Why I don't want my male colleagues to follow the Billy Graham rule

I spent last week at the ELCA’s National Youth Gathering with a group from my church that included two other adult leaders. As part of this event, teens from across the country came together to worship, learn, and serve. We invaded a city and stayed in its hotels, where we relaxed and processed.

Every night, our entire team piled into my hotel room for processing, something that I strongly believe is the most important part of any event. One night, after the teens had left, I asked my colleague, Joe, to stay behind to figure out some logistics for the next day. Another morning, Joe stopped by my room to discuss something else. It wasn’t until after the fact that I realized we’d been in a hotel room together alone.

We’ve also been in cars together alone. Since my husband and I have only one car, there have been several times when Joe’s picked me up and driven me to church on a Sunday morning when I’ve had to be there early so that my husband and toddler could join us at a more reasonable time in the morning.

What’s more, we’ve also traveled to and from conferences together… Alone without other colleagues or our spouses. And we’ve been known to go out together for a drink at such conferences, sometimes with others but sometimes just the two of us.

In many church contexts, these encounters would be frowned upon because Joe’s male and I’m female. According to the Billy Graham rule, male leaders should avoid spending time alone with women they aren’t married to.

As a female, this rule has always frustrated me because when followed, it excludes me from conversations that happen in cars, hotel rooms, and over drinks between male colleagues, who often (sometimes intentionally and sometimes unintentionally) make decisions during such encounters. I don’t want to be kept out of the room where decisions are made simply because I’m not male.

Beyond that, though, the Billy Graham rule also offends me. It suggests that two grown people can’t control themselves; that if two people are alone together, they’re naturally going to end up in a sexually compromising position.

That’s nonsense.

I respect and trust Joe.

I know and respect his wife.

I love and respect my husband.

And I trust and respect myself.

Because all of these things are true, I trust Joe and myself to be alone together. And so do both of our spouses.

I’m thankful that I work for a denomination – and in a setting – where no one questions when Joe and I are alone. When people see us together, even when we’re laughing and having a good time – they assume it’s because we’re colleagues and maybe even friends who genuinely enjoy one another’s company.

Ultimately, for all of its good intentions, it seems to me that the Billy Graham rule has done more harm than good. Rather than protect women (like we need protecting), it’s excluded us from important conversations.

What’s more, it’s made an idol out of our sex-crazed church culture and forgotten some of the basic principles found in Scripture like

- Genesis 1:27: “So God created mankind in his own image, in the image of God he created them; male and female he created them.”

- And Proverbs 27:17, “As iron sharpens iron, so one person sharpens another.”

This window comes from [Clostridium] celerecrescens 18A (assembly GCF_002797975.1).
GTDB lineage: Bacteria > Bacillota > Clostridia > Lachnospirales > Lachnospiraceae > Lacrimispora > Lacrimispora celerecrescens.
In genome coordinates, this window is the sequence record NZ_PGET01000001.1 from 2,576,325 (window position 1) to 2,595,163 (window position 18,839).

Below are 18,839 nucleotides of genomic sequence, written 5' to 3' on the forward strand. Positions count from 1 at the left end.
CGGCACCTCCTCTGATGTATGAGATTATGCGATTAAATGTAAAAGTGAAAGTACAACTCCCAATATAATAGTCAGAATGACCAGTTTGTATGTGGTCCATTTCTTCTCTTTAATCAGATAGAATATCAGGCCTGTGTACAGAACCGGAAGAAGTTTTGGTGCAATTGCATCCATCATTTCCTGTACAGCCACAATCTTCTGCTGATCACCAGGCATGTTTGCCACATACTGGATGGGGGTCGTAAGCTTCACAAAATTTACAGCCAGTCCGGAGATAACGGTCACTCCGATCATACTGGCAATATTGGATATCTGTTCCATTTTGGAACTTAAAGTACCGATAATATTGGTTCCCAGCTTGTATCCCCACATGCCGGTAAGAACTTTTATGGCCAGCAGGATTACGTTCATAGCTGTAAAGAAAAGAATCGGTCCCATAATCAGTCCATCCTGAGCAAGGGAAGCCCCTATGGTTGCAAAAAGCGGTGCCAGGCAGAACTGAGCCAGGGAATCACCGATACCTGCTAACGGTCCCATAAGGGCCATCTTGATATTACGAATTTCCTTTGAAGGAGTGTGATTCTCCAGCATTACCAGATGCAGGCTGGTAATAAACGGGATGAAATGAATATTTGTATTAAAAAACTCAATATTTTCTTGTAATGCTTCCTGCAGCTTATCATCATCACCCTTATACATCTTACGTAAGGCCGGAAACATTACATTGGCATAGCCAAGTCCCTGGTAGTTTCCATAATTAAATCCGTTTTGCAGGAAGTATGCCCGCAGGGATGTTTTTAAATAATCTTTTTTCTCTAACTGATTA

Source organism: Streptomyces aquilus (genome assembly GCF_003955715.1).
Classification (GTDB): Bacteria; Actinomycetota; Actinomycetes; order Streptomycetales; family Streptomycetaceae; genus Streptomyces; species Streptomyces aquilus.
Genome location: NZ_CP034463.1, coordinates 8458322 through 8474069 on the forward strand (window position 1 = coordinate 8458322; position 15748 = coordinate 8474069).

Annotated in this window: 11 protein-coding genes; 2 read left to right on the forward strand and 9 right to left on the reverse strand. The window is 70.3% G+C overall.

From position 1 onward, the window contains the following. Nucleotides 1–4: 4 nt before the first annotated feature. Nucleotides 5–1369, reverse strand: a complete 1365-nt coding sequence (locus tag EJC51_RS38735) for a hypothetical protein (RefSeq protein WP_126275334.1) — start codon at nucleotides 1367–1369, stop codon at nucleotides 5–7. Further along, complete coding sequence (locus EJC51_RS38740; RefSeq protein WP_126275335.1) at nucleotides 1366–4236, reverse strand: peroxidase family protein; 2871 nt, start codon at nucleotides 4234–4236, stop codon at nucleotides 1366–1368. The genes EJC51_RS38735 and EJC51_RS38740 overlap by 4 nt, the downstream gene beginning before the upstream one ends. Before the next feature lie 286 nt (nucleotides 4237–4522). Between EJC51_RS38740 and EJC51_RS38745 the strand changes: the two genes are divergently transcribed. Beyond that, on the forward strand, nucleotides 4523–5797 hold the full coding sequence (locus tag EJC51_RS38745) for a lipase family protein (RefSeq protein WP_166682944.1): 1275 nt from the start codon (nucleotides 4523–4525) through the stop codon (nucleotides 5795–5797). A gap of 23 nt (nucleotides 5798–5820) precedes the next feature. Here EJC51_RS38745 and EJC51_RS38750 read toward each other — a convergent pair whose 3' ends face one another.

As a female, my gender is not something to be ashamed of.

What’s more, as believers, we are called to sharpen one another, not only others who share our gender. After all, Proverbs doesn’t say, “As iron sharpens iron, so one male sharpens another.”

In the moments we've been together alone, Joe and I have sharpened one another, exactly as Scripture implores us to do.

Over drinks and in the car, we’ve called out each other’s weaknesses and affirmed one another’s callings. We’ve also vented (and more than once, kept one another from making stupid decisions), hatched plans, and dreamed together about how to make our respective ministries better. We've figured out how to work together well.

We’ve made each other better. In the process, our ministries – and our congregation – have reaped the benefit... something that would never have happened had we followed the Billy Graham rule.

Jen Bradbury on Youth Ministry

Jen serves as the Minister of Youth and Family at Atonement Lutheran Church in Barrington, Illinois. A veteran youth worker, Jen holds an MA in Youth Ministry Leadership from Huntington University. Jen is the author of The Jesus Gap: What Teens Actually Believe about Jesus (The Youth Cartel), The Real Jesus (The Youth Cartel), Unleashing the Hidden Potential of Your Student Leaders (Abingdon), and A Mission That Matters (Abingdon). Her writing has also appeared in YouthWorker Journal, Immerse, and The Christian Century. Jen is also the Assistant Director of Arbor Research Group where she has led many national studies. When not doing ministry or research, she and her husband, Doug, and daughter, Hope, can be found traveling and enjoying life together.

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A Mission That Matters: How To Do Short-Term Missions Without Long-Term Harm

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Unleashing the Hidden Potential of your Student Leaders

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The Real Jesus

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What Teens Actually Believe About Jesus

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